Why LinkedIn Premium Reigns Supreme for Financial Advisers

Putnam executives Mark McKenna and Rene Taber explain why LinkedIn has emerged as the social media platform of choice for financial advisers—and why many advisers are now paying for LinkedIn’s premium features.

Putnam Investments has published an update to its Social Advisor 2020 Study, leveraging new pulse data generated in a second survey of advisers taken this year after the onset of the coronavirus pandemic.

The research shows that 55% of advisers who have initiated new client relationships during 2020 say they had increased their use of social media during the pandemic. In an interview with PLANADVISER, Mark McKenna, head of global marketing at Putnam, and Rene Taber, Putnam’s research director, highlighted just how much the times have changed in terms of advisers’ social media use.

McKenna and Taber say one of the crucial findings of the study is that advisers have proven adept at managing their practices through the public health crisis by finding additional ways of engaging their clients, including greater use of social media. Notably, 84% of respondents expect that the changes made to their communications methods will largely be kept intact moving forward, even after the pandemic is conquered.

“It is encouraging that some of the changes advisers made to how they use social media in their practices during the pandemic will become foundational for their communications with clients on a go-forward basis,” McKenna says.

The study shows that nearly three-quarters of advisers (74%) rely on direct messaging through key social network platforms to communicate with clients and prospects. Of this group, 94% report gaining new assets. The survey shows 50% now use direct messaging on LinkedIn, with 92% gaining assets; 38% use Facebook for direct messaging, with 98% reported gaining assets; 33% use Twitter for direct messaging, with 98% gaining assets; and 26% use direct messaging on Instagram, with 98% gaining assets.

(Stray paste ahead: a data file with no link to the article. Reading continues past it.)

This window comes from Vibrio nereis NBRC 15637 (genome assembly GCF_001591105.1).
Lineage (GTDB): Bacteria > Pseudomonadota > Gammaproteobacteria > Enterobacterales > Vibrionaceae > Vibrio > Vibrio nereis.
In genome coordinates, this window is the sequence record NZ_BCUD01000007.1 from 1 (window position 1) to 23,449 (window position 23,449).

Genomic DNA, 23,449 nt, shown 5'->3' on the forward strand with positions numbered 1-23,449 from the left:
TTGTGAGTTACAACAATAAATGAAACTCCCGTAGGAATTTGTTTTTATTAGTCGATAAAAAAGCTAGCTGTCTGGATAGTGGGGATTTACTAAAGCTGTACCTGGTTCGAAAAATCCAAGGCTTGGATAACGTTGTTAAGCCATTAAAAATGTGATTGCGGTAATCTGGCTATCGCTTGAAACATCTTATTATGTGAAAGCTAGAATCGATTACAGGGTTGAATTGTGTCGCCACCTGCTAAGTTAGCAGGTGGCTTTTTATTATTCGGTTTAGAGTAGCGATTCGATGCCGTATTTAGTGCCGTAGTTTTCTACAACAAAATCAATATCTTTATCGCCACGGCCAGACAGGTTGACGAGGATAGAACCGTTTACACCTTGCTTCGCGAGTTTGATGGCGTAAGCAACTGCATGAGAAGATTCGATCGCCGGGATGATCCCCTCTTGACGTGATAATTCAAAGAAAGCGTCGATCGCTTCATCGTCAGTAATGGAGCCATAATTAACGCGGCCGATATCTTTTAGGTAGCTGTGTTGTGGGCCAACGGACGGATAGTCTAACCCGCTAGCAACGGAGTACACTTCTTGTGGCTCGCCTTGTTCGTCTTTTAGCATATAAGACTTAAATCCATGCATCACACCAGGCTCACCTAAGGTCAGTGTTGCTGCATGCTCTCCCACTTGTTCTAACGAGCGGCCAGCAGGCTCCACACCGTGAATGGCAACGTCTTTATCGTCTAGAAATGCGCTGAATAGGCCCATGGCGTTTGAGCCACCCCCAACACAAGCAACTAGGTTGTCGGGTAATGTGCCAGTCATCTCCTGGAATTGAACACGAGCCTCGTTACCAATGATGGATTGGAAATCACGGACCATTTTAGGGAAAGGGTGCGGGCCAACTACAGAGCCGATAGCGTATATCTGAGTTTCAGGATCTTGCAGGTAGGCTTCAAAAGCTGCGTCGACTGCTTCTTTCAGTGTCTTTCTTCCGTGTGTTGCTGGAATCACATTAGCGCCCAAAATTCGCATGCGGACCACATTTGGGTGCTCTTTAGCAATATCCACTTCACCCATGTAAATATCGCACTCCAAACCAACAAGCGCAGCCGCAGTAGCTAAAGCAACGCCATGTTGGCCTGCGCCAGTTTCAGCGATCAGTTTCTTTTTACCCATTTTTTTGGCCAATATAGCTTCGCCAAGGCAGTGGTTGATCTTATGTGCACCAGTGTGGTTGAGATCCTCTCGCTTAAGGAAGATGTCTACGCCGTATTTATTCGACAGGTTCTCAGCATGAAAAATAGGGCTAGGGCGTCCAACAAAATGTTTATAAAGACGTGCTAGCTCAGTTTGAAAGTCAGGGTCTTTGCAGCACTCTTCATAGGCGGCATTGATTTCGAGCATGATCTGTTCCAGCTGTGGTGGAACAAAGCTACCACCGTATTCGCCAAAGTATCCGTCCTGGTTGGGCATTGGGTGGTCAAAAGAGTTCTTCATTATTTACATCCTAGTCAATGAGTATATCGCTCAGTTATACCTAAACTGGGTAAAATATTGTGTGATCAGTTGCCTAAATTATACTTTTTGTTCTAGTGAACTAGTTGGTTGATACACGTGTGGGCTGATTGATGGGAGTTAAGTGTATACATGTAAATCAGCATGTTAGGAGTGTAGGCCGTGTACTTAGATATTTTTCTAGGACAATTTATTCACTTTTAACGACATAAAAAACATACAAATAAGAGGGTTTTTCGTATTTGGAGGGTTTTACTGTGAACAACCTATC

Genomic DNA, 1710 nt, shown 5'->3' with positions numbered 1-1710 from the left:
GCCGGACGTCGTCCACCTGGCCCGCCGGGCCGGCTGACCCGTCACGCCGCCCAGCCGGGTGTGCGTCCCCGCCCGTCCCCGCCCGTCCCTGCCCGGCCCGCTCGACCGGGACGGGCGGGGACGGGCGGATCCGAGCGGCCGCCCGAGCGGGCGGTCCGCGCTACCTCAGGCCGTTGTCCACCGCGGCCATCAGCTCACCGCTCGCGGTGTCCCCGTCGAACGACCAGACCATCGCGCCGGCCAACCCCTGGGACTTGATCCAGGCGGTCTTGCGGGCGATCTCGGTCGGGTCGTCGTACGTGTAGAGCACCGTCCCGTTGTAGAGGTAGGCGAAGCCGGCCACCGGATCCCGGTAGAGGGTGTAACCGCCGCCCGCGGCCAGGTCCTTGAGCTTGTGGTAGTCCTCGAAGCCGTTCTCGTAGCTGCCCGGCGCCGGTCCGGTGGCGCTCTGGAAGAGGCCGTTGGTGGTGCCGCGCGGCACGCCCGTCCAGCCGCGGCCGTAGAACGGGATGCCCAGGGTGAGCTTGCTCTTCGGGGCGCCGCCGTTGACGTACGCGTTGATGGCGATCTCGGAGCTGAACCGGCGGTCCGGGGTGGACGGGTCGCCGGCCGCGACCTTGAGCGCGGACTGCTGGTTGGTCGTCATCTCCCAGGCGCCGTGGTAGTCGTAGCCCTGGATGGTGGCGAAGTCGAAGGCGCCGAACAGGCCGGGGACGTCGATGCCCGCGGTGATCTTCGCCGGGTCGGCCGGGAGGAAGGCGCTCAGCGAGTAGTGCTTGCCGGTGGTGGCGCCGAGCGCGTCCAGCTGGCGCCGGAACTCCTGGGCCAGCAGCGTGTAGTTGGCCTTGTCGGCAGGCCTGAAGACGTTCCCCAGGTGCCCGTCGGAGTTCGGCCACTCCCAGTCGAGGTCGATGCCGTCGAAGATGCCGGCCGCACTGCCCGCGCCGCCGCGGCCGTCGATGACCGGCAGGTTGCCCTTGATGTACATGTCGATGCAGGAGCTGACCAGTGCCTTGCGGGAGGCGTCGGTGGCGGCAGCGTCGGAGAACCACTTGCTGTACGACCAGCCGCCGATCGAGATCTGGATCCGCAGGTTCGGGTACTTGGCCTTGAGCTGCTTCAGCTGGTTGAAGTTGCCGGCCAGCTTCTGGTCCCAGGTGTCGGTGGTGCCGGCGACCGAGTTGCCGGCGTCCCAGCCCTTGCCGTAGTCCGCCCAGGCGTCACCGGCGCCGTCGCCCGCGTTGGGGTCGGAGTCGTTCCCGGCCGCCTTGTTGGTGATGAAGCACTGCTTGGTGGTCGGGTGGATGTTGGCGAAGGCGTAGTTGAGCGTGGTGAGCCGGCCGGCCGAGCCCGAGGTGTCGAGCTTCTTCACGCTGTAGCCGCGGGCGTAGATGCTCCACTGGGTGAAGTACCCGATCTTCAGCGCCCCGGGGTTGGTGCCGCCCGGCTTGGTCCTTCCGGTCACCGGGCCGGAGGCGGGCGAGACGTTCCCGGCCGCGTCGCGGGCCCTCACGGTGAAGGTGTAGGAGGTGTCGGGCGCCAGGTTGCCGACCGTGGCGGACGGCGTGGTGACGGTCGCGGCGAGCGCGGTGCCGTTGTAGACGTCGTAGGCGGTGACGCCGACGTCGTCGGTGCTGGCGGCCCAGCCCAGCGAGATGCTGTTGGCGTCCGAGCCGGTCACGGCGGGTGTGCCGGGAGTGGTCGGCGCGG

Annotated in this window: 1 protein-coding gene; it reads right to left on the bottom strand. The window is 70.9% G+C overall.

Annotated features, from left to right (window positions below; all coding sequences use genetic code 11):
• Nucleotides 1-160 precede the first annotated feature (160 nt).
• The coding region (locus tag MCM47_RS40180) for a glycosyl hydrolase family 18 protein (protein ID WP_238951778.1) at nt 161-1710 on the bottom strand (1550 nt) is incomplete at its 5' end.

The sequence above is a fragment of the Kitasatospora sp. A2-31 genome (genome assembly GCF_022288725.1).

“This is an interesting development because there had for a while been this idea that social media is a place to build your brand and get your name out there, but increasingly, it is a direct communication platform for advisers to reach their clients and prospects,” Taber says.

“It speaks to an evolving level of engagement,” McKenna agrees. “We’ve always seen a highly active, though small, group of advisers using social media in this way. I think the real shift we are seeing right now is that the industry has truly acknowledged the power of direct messaging on these platforms, and particularly on LinkedIn.”

The Putnam pair say that advisers who have taken the extra step of paying for LinkedIn’s premium services have become big advocates of the platform. Their success building referral networks and sourcing prospects cannot be ignored, McKenna and Taber explain.  

“A significant number of advisers have really embraced InMail messaging via LinkedIn,” McKenna says. “With so many people experiencing some degree of email clutter or even email fatigue, advisers see this direct communication pathway as being highly effective in terms of reaching clients and prospects. They can also use Facebook messenger for this purposes, but that is not as common or seemingly as effective.”